FINALLY, it is customary in these reviews, to bid farewells to some of those who did not make it through the year. Mr Harris Simbabwa, for example, a Zambian angler who choked to death when a fish he had caught slipped down his throat as he tried to kill it by biting its head off. Mr Mukalled, of the Lebanon, who strapped ten sticks of dynamite to his waist and threatened to blow himself up after Mrs Mukalled refused to make him his favourite fried aubergines in an effort to make him lose weight. Faced with the dynamite, Mrs Mukalled relented, but Mr Mr Mukalled blew himself up taking the dynamite off. And Sr Alberto Fergo, dancing instructor, who tangoed across the floor and straight out of a fifth floor window in Lisbon, falling 60 feet to his death. Sr Fergo had been teaching his pupils the vital point, how to keep the head high by focusing on the ceiling. Until the New Year, then. If we're spared. Bye!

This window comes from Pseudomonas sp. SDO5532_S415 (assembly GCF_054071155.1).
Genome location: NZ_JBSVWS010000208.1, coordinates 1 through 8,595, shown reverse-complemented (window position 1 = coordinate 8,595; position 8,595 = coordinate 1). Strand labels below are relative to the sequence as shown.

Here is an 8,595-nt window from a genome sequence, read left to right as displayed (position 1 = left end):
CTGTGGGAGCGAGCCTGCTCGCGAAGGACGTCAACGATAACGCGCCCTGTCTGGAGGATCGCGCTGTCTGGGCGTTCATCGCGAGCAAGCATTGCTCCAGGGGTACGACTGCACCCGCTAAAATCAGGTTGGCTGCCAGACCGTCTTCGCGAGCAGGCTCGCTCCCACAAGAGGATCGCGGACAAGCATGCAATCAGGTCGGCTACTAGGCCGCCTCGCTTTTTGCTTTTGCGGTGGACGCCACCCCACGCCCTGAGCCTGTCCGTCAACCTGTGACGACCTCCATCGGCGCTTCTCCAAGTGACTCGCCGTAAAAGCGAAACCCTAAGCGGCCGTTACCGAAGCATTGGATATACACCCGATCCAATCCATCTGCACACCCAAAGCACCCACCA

Right, sit up now: it's time for the Captain's ever-popular Xmas poser, Just Who Would Send A Christmas Card Like This? Above, I show you five Christmas cards. All you have to do, exercising skill and judgement, is to decide who sent them.The names of the lucky winners will be drawn out of my hat and rewarded with an aptly seasonal prize. Actually, say what you would like, and I'll see what I can do. Perfect for those a teeny bit disappointed with Santa. Good luck! Sorry? Goodness, you're right, I haven't given you the list to choose from! So, match these names to the cards: Poor Mr Mandelson; the Captain's good friends, Lesley and Sid; Paul Dacre, the gifted editor of the Daily Mail; Sir Paul Condon, the Commissioner of the Metropolitan Police; and, as usual, my Auntie Vera. Away you go!